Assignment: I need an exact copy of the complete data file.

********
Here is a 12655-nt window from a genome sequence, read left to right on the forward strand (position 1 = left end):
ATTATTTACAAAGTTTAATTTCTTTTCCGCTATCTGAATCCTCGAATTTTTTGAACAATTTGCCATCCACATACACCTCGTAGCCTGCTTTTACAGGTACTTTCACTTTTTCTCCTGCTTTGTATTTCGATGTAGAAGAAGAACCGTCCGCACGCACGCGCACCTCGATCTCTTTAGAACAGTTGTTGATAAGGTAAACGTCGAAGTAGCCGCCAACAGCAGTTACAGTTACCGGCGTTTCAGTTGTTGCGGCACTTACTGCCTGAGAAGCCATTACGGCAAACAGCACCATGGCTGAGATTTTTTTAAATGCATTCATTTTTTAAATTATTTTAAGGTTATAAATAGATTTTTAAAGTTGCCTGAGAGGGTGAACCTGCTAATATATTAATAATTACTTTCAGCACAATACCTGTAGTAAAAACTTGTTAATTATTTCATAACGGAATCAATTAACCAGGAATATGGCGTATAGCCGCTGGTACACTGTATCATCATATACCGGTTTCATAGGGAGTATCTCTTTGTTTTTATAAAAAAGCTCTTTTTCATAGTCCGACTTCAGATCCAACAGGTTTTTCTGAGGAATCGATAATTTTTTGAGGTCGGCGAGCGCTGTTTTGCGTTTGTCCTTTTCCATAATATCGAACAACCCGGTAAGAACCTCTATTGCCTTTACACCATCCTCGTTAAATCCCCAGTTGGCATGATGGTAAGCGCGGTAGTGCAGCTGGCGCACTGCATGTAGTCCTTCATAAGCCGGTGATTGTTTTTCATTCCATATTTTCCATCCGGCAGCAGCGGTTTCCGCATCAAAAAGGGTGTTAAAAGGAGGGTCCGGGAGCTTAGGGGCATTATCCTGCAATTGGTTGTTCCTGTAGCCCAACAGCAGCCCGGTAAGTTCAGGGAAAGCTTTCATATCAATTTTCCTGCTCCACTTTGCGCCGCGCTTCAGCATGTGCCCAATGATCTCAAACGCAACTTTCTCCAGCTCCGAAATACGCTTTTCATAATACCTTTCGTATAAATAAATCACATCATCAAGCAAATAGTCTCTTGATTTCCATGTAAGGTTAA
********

Here is a 12655-nt window from a genome sequence, read left to right on the forward strand (position 1 = left end):
ATTATTTACAAAGTTTAATTTCTTTTCCGCTATCTGAATCCTCGAATTTTTTGAACAATTTGCCATCCACATACACCTCGTAGCCTGCTTTTACAGGTACTTTCACTTTTTCTCCTGCTTTGTATTTCGATGTAGAAGAAGAACCGTCCGCACGCACGCGCACCTCGATCTCTTTAGAACAGTTGTTGATAAGGTAAACGTCGAAGTAGCCGCCAACAGCAGTTACAGTTACCGGCGTTTCAGTTGTTGCGGCACTTACTGCCTGAGAAGCCATTACGGCAAACAGCACCATGGCTGAGATTTTTTTAAATGCATTCATTTTTTAAATTATTTTAAGGTTATAAATAGATTTTTAAAGTTGCCTGAGAGGGTGAACCTGCTAATATATTAATAATTACTTTCAGCACAATACCTGTAGTAAAAACTTGTTAATTATTTCATAACGGAATCAATTAACCAGGAATATGGCGTATAGCCGCTGGTACACTGTATCATCATATACCGGTTTCATAGGGAGTATCTCTTTGTTTTTATAAAAAAGCTCTTTTTCATAGTCCGACTTCAGATCCAACAGGTTTTTCTGAGGAATCGATAATTTTTTGAGGTCGGCGAGCGCTGTTTTGCGTTTGTCCTTTTCCATAATATCGAACAACCCGGTAAGAACCTCTATTGCCTTTACACCATCCTCGTTAAATCCCCAGTTGGCATGATGGTAAGCGCGGTAGTGCAGCTGGCGCACTGCATGTAGTCCTTCATAAGCCGGTGATTGTTTTTCATTCCATATTTTCCATCCGGCAGCAGCGGTTTCCGCATCAAAAAGGGTGTTAAAAGGAGGGTCCGGGAGCTTAGGGGCATTATCCTGCAATTGGTTGTTCCTGTAGCCCAACAGCAGCCCGGTAAGTTCAGGGAAAGCTTTCATATCAATTTTCCTGCTCCACTTTGCGCCGCGCTTCAGCATGTGCCCAATGATCTCAAACGCAACTTTCTCCAGCTCCGAAATACGCTTTTCATAATACCTTTCGTATAAATAAATCACATCATCAAGCAAATAGTCTCTTGATTTCCATGTAAGGTTAA